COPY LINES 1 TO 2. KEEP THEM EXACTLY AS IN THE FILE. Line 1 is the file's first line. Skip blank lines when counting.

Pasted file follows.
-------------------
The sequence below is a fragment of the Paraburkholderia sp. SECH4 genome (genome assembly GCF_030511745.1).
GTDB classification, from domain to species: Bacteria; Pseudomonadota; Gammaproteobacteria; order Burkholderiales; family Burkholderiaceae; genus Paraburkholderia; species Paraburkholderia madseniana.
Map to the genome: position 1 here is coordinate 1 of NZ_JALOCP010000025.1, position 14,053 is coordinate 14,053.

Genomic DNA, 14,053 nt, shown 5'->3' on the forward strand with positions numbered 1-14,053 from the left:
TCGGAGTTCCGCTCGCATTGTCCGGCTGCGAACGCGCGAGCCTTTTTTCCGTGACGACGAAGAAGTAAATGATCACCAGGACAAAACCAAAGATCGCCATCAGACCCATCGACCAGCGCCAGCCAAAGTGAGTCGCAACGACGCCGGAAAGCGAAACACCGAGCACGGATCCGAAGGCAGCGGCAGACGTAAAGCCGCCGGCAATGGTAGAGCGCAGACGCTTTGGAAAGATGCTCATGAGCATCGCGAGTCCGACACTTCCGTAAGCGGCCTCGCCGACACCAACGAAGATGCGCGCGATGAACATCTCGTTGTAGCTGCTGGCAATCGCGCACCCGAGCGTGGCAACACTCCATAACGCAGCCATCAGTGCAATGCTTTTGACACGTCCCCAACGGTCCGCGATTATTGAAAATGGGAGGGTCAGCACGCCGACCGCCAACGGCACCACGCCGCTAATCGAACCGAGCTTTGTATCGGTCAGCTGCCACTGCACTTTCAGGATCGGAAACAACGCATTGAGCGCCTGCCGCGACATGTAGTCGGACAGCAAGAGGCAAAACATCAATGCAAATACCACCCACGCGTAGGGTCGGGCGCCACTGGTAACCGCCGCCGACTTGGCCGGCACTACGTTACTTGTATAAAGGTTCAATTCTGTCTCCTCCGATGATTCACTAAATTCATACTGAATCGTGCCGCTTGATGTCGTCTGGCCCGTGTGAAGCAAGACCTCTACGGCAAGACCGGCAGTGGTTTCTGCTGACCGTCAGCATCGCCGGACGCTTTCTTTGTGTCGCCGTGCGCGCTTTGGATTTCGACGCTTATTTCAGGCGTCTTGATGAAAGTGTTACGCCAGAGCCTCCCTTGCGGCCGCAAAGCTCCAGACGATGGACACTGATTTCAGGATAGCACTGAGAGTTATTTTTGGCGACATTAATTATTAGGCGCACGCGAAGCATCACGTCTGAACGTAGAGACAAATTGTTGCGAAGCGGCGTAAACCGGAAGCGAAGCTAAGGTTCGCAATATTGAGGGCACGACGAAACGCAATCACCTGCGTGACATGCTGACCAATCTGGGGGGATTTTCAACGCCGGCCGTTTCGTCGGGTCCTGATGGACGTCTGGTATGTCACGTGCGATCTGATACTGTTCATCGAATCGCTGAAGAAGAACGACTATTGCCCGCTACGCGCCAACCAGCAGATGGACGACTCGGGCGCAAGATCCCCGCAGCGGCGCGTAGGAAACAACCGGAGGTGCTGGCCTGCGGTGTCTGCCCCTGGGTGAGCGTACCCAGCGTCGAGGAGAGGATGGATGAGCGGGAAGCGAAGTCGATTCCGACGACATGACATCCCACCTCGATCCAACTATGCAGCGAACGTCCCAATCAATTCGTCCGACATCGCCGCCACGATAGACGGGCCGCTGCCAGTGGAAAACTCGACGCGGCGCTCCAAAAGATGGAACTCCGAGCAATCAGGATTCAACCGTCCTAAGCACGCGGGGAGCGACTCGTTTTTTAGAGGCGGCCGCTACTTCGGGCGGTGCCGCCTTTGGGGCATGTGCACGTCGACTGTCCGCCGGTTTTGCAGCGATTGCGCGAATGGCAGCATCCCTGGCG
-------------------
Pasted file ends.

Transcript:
The sequence below is a fragment of the Paraburkholderia sp. SECH4 genome (genome assembly GCF_030511745.1).
GTDB classification, from domain to species: Bacteria; Pseudomonadota; Gammaproteobacteria; order Burkholderiales; family Burkholderiaceae; genus Paraburkholderia; species Paraburkholderia madseniana.